Found: First Solid Evidence of Ancient Mayans' Tobacco Use

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Traces of nicotine discovered in a Mayan flask dating back more than 1,000 years represent the first physical evidence of tobacco use by the Mayans, researchers say.

The flask was decorated with text that seemed to read "Yo-'OTOT-ti 'u-MAY," which translates to "the home of his tobacco" (or "her tobacco" or "its tobacco"), the archaeologists said, but that by itself wasn't enough to convince them.

 "Textual evidence written on pottery is often an indicator of contents or of an intended purpose  –  however, actual usage of a container could be altered or falsely represented," said study researcher Jennifer Loughmiller-Newman of the University at Albany.

Their analysis of the samples extracted from the flask identified nicotine, the signature alkaloid in tobacco, as a major component. That indicated the vessel was likely used to hold tobacco leaves, the researchers wrote in the study.

The flask was dated to around A.D. 700 during the Late Classic Maya period, which lasted from A.D. 600 to 900. The archaeologists determined that it was made in southern Campeche, Mexico.

It is one of 150 vessels in the Kislak collection of the Library of Congress. Although many of the Mayan flasks in the collection were filled with other substances over time — such as iron oxide, which was used in burial rituals — the researchers were able to detect the container's original content using high-tech chemical-analysis equipment, such as a mass spectrometer.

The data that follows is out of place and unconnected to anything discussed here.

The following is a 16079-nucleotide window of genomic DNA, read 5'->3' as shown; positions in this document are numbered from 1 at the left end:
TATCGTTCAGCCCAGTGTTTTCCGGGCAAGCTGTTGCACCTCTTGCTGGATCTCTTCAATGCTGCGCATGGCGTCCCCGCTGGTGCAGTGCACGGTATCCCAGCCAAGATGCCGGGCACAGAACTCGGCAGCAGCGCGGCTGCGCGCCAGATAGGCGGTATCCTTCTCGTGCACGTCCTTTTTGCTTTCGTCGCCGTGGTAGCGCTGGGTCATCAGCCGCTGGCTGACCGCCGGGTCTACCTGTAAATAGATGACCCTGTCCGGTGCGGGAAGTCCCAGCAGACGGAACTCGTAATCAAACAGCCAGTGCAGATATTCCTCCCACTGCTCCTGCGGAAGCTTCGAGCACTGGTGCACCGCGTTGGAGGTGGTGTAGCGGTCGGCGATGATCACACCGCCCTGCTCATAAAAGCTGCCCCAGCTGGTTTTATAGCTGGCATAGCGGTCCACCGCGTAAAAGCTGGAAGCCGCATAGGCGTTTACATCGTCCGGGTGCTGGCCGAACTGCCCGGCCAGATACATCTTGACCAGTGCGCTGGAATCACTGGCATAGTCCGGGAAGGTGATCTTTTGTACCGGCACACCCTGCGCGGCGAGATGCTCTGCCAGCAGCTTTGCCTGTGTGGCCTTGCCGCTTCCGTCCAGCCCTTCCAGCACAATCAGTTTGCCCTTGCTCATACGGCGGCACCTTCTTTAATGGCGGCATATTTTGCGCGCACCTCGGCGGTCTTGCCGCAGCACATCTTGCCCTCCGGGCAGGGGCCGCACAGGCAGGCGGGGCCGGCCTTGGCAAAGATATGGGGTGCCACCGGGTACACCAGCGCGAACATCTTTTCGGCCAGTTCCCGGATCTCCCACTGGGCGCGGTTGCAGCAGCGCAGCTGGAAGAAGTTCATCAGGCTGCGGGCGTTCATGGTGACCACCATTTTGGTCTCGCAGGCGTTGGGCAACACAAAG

"Our study provides rare evidence of the intended use of an ancient container," study researcher Dmitri Zagorevski of Rensselaer Polytechnic Institute said in a statement. "Mass spectrometry has proven to be an invaluable method of analysis of organic residues in archaeological artifacts."

The finding marked the second time the hieroglyphics on a Mayan container indicated its intended use. The first example was a vessel whose text and chemical analysis of its contents pointed to theobromine, an alkaloid found in cacao.

"Results such as this are extraordinarily useful in the study of ancient traditions and consumption practices, as well as understanding and interpreting Mayan hieroglyphs," the researchers wrote online in January in the journal Rapid Communications in Mass Spectrometry.

You can follow LiveScience writer Remy Melina on Twitter @remymelina. Follow LiveScience for the latest in science news and discoveries on Twitter @livescience  and on Facebook.

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